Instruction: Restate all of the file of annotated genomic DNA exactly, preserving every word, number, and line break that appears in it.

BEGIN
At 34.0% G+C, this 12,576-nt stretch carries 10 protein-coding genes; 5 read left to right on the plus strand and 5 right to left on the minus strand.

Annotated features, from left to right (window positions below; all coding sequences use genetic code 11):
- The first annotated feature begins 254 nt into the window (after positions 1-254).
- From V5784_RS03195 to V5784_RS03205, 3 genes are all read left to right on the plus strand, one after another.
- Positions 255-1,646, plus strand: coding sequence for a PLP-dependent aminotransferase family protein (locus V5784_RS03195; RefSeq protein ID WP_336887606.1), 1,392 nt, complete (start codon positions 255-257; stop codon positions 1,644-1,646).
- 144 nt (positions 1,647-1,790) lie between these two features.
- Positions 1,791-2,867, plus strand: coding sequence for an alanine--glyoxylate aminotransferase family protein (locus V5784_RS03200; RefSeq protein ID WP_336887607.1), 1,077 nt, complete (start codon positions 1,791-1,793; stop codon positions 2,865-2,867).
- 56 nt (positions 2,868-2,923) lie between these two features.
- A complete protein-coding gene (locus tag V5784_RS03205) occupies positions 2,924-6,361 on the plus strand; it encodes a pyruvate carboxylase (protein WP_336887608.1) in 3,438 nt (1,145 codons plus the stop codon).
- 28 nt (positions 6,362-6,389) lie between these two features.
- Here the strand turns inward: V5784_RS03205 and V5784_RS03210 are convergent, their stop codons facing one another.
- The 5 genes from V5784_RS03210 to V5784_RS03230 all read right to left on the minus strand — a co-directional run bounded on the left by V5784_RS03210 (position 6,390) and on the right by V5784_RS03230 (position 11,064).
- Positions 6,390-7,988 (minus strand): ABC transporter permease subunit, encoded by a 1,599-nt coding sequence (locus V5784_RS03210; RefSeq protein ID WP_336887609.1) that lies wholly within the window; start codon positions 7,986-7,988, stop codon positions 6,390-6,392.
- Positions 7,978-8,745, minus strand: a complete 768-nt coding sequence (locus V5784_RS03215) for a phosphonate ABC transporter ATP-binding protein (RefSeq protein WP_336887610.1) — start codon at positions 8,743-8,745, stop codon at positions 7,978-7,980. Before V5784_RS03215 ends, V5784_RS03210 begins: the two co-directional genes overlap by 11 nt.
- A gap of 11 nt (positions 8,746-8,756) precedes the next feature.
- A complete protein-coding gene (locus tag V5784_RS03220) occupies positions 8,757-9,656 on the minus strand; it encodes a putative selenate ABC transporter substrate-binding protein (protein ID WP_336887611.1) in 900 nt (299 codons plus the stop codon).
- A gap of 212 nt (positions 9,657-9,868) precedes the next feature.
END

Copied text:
At 34.0% G+C, this 12,576-nt stretch carries 10 protein-coding genes; 5 read left to right on the plus strand and 5 right to left on the minus strand.

Annotated features, from left to right (window positions below; all coding sequences use genetic code 11):
- The first annotated feature begins 254 nt into the window (after positions 1-254).
- From V5784_RS03195 to V5784_RS03205, 3 genes are all read left to right on the plus strand, one after another.
- Positions 255-1,646, plus strand: coding sequence for a PLP-dependent aminotransferase family protein (locus V5784_RS03195; RefSeq protein ID WP_336887606.1), 1,392 nt, complete (start codon positions 255-257; stop codon positions 1,644-1,646).
- 144 nt (positions 1,647-1,790) lie between these two features.
- Positions 1,791-2,867, plus strand: coding sequence for an alanine--glyoxylate aminotransferase family protein (locus V5784_RS03200; RefSeq protein ID WP_336887607.1), 1,077 nt, complete (start codon positions 1,791-1,793; stop codon positions 2,865-2,867).
- 56 nt (positions 2,868-2,923) lie between these two features.
- A complete protein-coding gene (locus tag V5784_RS03205) occupies positions 2,924-6,361 on the plus strand; it encodes a pyruvate carboxylase (protein WP_336887608.1) in 3,438 nt (1,145 codons plus the stop codon).
- 28 nt (positions 6,362-6,389) lie between these two features.
- Here the strand turns inward: V5784_RS03205 and V5784_RS03210 are convergent, their stop codons facing one another.
- The 5 genes from V5784_RS03210 to V5784_RS03230 all read right to left on the minus strand — a co-directional run bounded on the left by V5784_RS03210 (position 6,390) and on the right by V5784_RS03230 (position 11,064).
- Positions 6,390-7,988 (minus strand): ABC transporter permease subunit, encoded by a 1,599-nt coding sequence (locus V5784_RS03210; RefSeq protein ID WP_336887609.1) that lies wholly within the window; start codon positions 7,986-7,988, stop codon positions 6,390-6,392.
- Positions 7,978-8,745, minus strand: a complete 768-nt coding sequence (locus V5784_RS03215) for a phosphonate ABC transporter ATP-binding protein (RefSeq protein WP_336887610.1) — start codon at positions 8,743-8,745, stop codon at positions 7,978-7,980. Before V5784_RS03215 ends, V5784_RS03210 begins: the two co-directional genes overlap by 11 nt.
- A gap of 11 nt (positions 8,746-8,756) precedes the next feature.
- A complete protein-coding gene (locus tag V5784_RS03220) occupies positions 8,757-9,656 on the minus strand; it encodes a putative selenate ABC transporter substrate-binding protein (protein ID WP_336887611.1) in 900 nt (299 codons plus the stop codon).
- A gap of 212 nt (positions 9,657-9,868) precedes the next feature.